Your body needs a certain amount of oxygen for its organs to function properly. But as idiopathic pulmonary fibrosis (IPF) progresses, the fibrosis prevents enough oxy-gen from being transferred into your bloodstream. This is why your doctor may prescribe supplemental oxy-gen therapy as part of your care. (Learn how your lungs work.)

Many IPF experts believe that all people with IPF should be evaluated to see whether oxygen therapy can help them improve their low oxy-gen levels. Low oxy-gen levels may occur during exercise, during sleep, or may be present when the person is at rest. When they occur will affect how often you need to use oxy-gen. Oxygen therapy has been demonstrated to be helpful to patients who have low oxygen levels across a variety of serious lung conditions. Even though the data supporting its use are limited, current medical guidelines recommend using oxy-gen therapy in appropriate patients with IPF.

Your doctor will use tests, such as an arterial blood gas test and a pulse oximetry test, to determine whether you need oxygen therapy and, if so, how often and how much. These tests measure how much oxy-gen is in your blood. A low SpO2 level is a sign that you need oxygen therapy.

How Oxygen Is Delivered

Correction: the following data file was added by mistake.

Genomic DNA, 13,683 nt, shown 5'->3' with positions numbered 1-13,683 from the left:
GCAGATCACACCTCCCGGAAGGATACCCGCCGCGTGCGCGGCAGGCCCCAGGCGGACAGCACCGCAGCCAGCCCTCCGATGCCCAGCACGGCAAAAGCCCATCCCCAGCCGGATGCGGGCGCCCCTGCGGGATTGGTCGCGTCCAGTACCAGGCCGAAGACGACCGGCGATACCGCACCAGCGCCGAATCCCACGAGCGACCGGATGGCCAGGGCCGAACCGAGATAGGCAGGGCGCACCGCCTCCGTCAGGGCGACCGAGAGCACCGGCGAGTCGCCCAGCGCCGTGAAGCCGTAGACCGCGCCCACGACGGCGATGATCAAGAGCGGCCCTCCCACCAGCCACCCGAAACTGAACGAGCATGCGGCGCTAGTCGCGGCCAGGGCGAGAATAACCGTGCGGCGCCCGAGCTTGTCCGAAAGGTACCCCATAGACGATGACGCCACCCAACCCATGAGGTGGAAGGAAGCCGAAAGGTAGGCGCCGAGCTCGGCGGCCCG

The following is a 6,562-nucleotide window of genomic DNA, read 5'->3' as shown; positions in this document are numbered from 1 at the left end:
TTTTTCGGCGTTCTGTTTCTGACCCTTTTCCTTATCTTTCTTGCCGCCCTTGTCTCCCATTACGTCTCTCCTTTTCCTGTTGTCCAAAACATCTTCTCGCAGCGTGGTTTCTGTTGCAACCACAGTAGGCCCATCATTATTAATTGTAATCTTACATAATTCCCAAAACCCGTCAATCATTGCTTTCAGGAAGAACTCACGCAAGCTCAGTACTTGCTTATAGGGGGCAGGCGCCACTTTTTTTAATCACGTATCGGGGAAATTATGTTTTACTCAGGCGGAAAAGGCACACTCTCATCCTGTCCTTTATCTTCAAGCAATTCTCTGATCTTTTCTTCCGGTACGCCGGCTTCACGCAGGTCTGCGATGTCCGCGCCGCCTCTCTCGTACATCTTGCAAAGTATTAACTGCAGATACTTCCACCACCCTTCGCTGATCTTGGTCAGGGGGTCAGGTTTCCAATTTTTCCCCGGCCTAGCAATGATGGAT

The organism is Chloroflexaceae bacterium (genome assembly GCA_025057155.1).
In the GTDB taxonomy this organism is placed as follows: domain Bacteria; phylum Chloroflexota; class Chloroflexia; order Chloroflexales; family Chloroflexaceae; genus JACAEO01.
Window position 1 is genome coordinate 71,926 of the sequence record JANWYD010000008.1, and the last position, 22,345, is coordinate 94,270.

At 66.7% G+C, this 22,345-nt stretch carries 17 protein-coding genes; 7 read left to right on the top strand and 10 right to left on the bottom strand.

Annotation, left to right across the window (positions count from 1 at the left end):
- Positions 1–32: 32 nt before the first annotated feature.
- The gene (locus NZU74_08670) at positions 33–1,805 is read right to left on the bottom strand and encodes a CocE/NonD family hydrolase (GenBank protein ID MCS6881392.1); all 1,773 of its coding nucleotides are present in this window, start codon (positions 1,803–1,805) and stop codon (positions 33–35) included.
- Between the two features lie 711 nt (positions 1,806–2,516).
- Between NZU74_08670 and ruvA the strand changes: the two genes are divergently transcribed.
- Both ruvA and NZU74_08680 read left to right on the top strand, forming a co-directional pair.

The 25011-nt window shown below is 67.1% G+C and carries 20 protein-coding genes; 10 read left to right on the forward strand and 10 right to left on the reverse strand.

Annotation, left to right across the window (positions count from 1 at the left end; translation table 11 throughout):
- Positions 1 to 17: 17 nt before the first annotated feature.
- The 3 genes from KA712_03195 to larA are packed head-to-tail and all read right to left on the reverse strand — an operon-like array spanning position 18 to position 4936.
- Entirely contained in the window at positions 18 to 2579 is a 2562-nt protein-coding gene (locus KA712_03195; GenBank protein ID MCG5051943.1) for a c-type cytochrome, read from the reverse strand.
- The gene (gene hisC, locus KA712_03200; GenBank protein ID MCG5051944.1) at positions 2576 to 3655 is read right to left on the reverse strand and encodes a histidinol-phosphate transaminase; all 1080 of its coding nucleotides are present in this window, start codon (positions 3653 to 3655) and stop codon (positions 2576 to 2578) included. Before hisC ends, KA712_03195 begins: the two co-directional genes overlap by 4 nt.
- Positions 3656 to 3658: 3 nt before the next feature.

Oxygen therapy is provided in a metal cylinder or other container. It flows through a tube and is delivered to your lungs in one of the following ways:

Oxygen Therapy Tank
Nasal cannula Two small plastic tubes, or prongs, that fit within both of your nostrils
Face mask Fits over your nose and mouth and straps onto your head
Transtracheal (“tranz-TRAY-kee-ul”) oxygen therapy A minor surgical procedure is performed to insert a small tube into your windpipe through the front of your neck

This is the least common form of oxy-gen therapy

Your doctor will work with you to determine which type of oxy-gen delivery device you should use, as well as how much oxygen you need and how often.

The Possible Benefits and Risks

The use of supplemental oxy-gen in people with IPF who have low oxy-gen levels at rest has been shown to:

  • Reduce general breathlessness
  • Sustain their ability to perform activities (such as exercise) that may be part of a pulmonary rehabilitation program
  • Possibly maintain their ability to take part in daily activities in preparation for a lung transplant

In addition to reducing breathlessness, in studies of people using oxy-gen therapy to treat COPD, patients reported that it improved their ability to perform everyday activities such as cleaning, reading, and shaving.

However, it’s important to note that there are a number of risks that come along with using ox-ygen therapy, including a number of possible complications and side effects, such as:

  • Dry or bloody nose
  • Skin irritation from the nasal cannula or face mask
  • Fatigue or morning headaches

Tell your doctor if these problems persist. Your doctor may be able to help relieve some or all of these issues.

If you start using home oxy-gen therapy, you should ask your home equipment provider to give you a complete list of safety steps you’ll need to follow.